This week’s Crim Works in Progress presenter was Madalyn K. Wasilczuk, Assistant Professor of Professional Practice at the Louisiana State University Paul M. Hebert Law Center.

Wasilczuk’s paper, “How Police Hiring Policies Fail to Account for Emerging Adulthood,” makes a case for the policing profession to reconsider age qualifications for employment in light of the growing body of evidence defining the characteristics of emerging adults.

In one part of her research, she show that hiring ages set in legislation and policy have not been based in evidence, and in another part, she explains the psychological, social, and neurobiological characteristics of emerging adulthood and posits that the developmental deficits faced by emerging adults coincide with critical competencies of police officers.

Wasilczuk’s paper is still in progress, but you can read her conclusion below.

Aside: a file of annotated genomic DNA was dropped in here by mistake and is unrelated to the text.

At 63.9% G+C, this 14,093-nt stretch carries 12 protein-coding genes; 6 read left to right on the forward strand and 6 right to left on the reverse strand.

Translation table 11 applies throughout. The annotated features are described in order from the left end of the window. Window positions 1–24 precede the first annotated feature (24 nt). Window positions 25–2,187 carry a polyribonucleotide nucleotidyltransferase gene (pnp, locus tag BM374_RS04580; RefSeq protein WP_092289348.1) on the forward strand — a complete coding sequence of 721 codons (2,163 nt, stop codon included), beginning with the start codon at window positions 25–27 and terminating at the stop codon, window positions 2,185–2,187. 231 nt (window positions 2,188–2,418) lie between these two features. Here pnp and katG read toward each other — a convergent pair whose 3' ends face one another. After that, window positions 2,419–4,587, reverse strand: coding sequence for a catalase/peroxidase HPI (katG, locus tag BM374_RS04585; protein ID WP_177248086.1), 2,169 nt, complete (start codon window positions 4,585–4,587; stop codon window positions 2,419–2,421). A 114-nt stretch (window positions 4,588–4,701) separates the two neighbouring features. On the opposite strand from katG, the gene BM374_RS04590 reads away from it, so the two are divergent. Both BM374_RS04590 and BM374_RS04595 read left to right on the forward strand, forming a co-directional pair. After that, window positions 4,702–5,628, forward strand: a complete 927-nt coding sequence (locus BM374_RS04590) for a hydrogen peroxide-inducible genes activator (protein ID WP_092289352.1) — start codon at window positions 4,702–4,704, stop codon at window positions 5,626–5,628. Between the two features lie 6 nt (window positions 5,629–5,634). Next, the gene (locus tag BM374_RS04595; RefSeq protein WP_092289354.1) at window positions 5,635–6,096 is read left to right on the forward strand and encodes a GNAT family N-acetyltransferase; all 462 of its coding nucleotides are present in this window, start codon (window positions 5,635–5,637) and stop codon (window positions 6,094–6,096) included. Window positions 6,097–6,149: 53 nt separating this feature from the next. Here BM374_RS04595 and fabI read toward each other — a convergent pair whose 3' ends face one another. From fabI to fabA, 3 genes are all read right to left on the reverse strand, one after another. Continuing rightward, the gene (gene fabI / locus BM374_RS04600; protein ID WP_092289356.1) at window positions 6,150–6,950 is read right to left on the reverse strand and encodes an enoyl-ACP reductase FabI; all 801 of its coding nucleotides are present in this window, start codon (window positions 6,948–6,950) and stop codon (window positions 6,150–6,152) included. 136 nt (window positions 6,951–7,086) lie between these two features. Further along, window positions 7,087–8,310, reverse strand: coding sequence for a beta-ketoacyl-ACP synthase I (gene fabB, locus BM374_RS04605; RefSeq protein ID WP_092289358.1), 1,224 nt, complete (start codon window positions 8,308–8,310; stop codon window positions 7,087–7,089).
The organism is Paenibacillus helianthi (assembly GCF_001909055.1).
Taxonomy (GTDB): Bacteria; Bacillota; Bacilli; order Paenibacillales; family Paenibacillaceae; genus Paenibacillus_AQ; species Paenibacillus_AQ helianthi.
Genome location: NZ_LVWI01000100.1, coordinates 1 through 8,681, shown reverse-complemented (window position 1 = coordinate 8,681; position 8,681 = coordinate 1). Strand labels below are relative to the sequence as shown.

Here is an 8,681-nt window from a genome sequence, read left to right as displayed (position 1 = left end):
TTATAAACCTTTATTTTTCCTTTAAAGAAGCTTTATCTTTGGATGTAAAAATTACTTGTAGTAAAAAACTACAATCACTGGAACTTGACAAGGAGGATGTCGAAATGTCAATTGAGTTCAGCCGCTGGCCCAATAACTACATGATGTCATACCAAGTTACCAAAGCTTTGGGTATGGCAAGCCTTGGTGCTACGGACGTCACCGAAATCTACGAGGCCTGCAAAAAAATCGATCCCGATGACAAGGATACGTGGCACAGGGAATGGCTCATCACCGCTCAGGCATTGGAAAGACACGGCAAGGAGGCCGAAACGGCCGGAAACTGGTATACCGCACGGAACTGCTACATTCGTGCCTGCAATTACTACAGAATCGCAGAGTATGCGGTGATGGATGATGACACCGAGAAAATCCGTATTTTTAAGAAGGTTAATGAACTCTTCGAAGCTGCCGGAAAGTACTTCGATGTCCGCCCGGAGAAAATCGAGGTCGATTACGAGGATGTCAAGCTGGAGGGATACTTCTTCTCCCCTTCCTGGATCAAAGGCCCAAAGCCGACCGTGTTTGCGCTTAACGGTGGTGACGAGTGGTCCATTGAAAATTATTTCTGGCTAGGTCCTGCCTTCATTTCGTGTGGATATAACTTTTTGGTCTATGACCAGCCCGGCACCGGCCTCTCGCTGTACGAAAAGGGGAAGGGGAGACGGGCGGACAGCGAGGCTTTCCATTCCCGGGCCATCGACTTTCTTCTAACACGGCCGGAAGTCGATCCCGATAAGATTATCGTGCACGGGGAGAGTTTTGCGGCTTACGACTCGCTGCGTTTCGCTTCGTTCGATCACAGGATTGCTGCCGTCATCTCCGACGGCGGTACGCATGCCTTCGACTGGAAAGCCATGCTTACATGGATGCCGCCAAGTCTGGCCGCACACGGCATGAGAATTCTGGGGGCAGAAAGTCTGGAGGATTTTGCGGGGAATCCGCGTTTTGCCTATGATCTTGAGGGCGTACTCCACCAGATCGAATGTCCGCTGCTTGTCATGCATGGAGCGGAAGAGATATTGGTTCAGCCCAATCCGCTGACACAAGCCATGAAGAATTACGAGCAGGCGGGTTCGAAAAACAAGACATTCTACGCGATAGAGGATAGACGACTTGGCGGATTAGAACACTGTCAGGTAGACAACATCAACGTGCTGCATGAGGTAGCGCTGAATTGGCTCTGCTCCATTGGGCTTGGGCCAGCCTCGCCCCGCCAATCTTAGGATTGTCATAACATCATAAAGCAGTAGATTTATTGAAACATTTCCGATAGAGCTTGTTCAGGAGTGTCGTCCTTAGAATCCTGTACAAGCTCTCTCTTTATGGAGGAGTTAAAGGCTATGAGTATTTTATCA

Emerging adulthood has gained coherence as a period of life and as a field of study, bolstering society’s intuitions about the differences between younger and older adults with scientific explanations for how and why those differences persist through the third decade of life. At the same time, the legal field has widely accepted the science of psychological and neurobiological development as a meaningful basis for reform of the criminal legal system and beyond. As the criminal legal system responds to calls for reform, policing faces similar demands as part of the same carceral state. In response, police leaders have championed evidence-based policing as one solution. For evidence-based policing to succeed in reducing harm to the communities in which police operate, it must take seriously the application of scientific evidence not only to enforcement tactics but also to hiring criteria that shape the police force for decades. Understanding the neurobiological and psychological research on emerging adulthood, police agencies and lawmakers should increase police minimum hiring ages to better reflect the ways in which emerging adulthood shapes the capacities of emerging adult officers. Agencies should also take steps to minimize the harms caused by already-hired emerging adult officers by reconsidering their duties and carefully monitoring their practices early in their careers. Though far from a radical proposal, improving the quality of police hires by incorporating evidence about developmental maturity has the potential to facilitate shifts in policing culture and mitigate the harm that officers without sufficient psychosocial maturity inflict on the communities they police.